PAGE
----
How many times have you seen someone try to make friends with a dog they don’t know by closing their hand into a fist and letting a dog sniff it — or telling their child to use that tactic before trying to pet the animal? It’s not a good idea.
A lot of people believe a fist held up to a dog’s nose before stroking the animal’s face or body will make a stranger seem less threatening. But a fist to the nose is perceived by a dog as potentially aggressive, which is why you might very well see her try to move away when the person then tries to start petting. Other moves that a dog you have never met might see as aggressive, or at least off-putting:
- Petting right on the top of the head.
- Approaching very quickly.
It’s also not enough to ask the dog’s owner if it’s okay to pet the dog. You have to ask the dog, too. How?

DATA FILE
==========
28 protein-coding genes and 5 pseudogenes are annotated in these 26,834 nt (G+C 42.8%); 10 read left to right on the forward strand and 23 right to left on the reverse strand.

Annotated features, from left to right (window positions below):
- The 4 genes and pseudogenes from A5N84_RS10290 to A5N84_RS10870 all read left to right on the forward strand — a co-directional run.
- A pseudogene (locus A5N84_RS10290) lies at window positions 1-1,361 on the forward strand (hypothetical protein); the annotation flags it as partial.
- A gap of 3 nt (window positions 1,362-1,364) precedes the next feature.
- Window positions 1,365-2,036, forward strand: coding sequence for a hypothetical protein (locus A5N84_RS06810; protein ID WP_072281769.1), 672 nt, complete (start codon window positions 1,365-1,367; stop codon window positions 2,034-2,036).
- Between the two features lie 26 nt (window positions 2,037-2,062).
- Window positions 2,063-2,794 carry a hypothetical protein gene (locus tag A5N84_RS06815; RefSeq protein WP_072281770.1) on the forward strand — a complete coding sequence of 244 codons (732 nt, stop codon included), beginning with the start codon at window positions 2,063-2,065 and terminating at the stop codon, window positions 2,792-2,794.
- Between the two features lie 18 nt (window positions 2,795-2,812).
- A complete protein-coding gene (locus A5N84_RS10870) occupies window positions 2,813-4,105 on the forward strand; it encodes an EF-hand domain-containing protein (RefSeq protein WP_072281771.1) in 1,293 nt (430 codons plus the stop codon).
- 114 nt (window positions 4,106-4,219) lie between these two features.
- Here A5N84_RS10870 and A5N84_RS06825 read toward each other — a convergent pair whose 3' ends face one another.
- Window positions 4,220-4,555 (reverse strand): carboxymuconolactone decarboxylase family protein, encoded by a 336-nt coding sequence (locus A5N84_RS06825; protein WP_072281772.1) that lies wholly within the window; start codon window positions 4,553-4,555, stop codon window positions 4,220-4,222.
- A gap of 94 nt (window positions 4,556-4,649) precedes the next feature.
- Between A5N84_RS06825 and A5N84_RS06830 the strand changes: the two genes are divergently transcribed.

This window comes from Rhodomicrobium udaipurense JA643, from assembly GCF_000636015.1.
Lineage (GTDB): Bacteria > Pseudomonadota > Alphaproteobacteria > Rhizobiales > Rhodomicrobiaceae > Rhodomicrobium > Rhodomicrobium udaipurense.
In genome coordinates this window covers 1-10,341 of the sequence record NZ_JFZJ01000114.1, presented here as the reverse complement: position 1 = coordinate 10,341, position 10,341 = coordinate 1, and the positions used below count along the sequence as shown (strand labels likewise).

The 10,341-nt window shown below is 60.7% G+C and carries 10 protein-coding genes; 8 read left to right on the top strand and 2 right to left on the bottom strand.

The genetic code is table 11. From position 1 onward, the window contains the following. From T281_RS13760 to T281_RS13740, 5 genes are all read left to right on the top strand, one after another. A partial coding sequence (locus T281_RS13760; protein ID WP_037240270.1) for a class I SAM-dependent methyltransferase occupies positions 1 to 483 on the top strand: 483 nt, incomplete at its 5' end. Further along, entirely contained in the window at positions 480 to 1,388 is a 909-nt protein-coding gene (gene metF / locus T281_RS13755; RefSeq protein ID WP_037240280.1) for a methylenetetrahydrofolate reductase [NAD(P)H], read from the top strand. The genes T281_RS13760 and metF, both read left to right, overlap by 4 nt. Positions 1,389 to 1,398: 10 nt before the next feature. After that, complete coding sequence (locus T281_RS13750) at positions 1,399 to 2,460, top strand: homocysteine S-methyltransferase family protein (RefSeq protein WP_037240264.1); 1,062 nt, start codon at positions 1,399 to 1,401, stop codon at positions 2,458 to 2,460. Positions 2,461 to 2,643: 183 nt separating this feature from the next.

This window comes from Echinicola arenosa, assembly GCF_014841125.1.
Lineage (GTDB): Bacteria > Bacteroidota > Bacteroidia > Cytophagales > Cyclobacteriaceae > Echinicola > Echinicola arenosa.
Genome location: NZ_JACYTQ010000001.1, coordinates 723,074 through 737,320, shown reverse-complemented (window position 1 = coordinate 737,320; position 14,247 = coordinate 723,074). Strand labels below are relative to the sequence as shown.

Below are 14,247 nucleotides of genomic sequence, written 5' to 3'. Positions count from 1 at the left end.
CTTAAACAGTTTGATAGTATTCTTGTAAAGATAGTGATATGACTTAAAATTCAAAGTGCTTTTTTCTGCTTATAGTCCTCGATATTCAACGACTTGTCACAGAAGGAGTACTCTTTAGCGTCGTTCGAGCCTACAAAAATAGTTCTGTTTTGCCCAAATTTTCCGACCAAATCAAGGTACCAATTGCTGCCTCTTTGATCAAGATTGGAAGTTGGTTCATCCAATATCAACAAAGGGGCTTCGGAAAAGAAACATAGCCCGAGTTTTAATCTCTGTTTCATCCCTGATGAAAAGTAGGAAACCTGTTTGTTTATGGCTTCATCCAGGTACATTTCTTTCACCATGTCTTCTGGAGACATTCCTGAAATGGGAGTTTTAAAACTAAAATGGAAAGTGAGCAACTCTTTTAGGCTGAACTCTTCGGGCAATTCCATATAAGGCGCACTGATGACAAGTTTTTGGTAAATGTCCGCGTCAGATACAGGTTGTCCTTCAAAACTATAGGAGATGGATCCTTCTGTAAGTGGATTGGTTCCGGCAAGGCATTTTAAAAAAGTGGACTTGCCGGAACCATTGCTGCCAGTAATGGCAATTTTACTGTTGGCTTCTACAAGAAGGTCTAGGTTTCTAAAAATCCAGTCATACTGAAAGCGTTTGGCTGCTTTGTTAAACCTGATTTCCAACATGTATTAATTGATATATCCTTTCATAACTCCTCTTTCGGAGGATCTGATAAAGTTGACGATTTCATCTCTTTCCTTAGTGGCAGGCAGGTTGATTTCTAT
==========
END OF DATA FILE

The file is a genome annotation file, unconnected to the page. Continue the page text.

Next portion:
First, check her body language. Has she shifted her weight away from you? Is she licking her lips, or looking from side to side rather than forward? These are all signs that she would rather not interact, and her preference should be respected. Her emotional comfort is more important than your desire to pet her.
If the dog does seem relaxed about your presence, drop your hand down next to your side. If she approaches, give her a little stroke. Then stop and wait to see if she wants more. If she doesn’t, let it go. That’s much more respectful than forcing her into a meet-and-greet she does not want. Imagine if strangers kept forcing you to shake their hands on the street or insisted on stroking your back.